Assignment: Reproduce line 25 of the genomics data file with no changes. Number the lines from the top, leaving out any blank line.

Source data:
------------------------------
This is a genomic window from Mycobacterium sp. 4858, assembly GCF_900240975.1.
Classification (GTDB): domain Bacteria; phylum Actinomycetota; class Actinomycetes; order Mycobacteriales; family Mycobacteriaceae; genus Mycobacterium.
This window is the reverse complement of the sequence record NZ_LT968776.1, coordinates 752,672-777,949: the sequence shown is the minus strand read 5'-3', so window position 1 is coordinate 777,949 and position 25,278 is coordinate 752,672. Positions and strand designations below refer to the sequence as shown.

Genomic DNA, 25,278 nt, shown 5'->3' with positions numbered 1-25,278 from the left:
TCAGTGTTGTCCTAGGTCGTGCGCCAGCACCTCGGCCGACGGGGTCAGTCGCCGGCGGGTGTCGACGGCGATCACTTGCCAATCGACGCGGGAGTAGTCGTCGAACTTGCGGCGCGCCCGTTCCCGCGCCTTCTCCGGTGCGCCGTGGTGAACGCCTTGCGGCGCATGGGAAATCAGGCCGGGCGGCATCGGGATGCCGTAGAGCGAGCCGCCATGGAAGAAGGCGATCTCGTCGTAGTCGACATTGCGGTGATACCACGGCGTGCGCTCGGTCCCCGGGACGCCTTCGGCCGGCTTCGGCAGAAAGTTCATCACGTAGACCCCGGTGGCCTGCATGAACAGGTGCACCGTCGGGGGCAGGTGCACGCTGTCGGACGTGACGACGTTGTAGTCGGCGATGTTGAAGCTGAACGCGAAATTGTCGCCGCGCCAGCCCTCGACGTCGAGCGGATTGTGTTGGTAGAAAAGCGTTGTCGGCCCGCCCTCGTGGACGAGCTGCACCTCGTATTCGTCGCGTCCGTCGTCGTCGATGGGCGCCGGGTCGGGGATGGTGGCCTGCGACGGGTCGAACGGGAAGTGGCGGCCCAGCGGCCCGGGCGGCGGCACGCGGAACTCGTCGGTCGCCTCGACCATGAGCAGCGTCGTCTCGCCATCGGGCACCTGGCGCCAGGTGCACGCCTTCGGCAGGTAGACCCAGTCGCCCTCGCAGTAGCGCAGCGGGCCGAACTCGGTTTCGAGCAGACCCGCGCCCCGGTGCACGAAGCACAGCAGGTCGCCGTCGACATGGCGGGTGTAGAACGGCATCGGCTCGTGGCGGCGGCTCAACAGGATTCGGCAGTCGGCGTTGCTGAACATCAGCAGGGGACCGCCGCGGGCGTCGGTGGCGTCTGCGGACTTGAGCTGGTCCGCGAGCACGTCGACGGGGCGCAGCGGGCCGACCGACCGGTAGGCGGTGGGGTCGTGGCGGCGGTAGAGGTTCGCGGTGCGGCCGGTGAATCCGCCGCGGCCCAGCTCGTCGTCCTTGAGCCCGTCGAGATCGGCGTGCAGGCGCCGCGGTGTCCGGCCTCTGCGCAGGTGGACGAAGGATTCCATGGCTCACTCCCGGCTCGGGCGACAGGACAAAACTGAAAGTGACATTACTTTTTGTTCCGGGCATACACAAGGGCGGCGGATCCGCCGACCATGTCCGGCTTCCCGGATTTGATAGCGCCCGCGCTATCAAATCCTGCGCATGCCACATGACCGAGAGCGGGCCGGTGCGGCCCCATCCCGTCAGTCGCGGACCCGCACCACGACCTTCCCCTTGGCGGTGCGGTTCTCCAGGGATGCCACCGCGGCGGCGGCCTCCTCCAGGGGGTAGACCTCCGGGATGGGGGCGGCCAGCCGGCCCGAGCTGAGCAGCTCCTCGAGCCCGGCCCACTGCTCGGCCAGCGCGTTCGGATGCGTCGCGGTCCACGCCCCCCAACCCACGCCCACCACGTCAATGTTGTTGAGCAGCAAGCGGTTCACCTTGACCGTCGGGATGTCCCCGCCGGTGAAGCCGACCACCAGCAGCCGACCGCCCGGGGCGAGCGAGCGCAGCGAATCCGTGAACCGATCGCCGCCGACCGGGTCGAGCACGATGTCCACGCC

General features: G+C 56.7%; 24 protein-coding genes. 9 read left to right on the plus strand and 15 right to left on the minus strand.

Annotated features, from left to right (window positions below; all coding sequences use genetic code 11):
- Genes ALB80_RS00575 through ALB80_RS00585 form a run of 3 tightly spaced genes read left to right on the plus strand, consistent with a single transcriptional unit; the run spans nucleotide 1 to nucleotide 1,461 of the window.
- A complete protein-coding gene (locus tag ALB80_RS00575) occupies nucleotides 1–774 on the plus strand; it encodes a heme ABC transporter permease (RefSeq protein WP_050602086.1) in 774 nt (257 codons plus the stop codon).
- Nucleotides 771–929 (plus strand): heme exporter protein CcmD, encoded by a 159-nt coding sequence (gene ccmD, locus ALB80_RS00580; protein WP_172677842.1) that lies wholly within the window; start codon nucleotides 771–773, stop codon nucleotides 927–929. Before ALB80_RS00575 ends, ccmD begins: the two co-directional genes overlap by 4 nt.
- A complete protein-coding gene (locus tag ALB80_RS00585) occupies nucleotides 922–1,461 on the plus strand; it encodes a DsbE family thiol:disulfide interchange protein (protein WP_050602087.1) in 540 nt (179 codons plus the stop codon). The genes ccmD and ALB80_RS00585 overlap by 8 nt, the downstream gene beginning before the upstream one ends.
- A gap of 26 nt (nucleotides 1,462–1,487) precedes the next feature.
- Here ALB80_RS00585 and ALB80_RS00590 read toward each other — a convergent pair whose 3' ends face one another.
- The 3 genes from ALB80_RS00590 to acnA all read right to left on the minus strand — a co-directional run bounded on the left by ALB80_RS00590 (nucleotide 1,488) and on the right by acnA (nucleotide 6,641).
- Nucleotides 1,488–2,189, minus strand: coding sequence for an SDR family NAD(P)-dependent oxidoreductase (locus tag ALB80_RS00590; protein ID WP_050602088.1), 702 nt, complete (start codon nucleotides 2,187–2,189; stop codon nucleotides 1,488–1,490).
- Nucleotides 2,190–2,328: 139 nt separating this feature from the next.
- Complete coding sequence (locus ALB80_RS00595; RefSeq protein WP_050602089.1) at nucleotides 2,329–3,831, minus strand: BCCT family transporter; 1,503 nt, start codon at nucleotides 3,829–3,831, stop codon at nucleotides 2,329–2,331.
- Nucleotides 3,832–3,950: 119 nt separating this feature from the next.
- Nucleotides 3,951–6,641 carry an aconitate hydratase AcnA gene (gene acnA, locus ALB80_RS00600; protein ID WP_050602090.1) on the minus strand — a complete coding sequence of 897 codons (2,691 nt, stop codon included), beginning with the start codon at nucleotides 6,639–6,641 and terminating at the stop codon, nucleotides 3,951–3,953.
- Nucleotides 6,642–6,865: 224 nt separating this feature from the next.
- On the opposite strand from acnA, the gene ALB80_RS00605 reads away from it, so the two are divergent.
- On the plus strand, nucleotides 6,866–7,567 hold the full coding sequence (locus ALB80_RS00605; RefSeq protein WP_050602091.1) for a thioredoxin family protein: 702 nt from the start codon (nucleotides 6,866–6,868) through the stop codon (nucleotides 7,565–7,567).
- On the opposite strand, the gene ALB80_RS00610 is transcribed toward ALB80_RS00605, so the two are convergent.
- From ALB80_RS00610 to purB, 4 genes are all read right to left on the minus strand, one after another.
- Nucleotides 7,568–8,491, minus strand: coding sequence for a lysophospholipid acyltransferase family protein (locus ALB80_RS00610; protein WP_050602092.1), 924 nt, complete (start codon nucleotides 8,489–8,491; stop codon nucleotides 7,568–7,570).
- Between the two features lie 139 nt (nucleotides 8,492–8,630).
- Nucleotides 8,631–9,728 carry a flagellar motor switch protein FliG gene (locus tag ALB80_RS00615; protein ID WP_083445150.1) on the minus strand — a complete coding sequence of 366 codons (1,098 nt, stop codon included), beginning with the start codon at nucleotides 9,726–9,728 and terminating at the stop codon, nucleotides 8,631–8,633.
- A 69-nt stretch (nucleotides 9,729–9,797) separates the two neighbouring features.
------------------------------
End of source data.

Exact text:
- Nucleotides 7,568–8,491, minus strand: coding sequence for a lysophospholipid acyltransferase family protein (locus ALB80_RS00610; protein WP_050602092.1), 924 nt, complete (start codon nucleotides 8,489–8,491; stop codon nucleotides 7,568–7,570).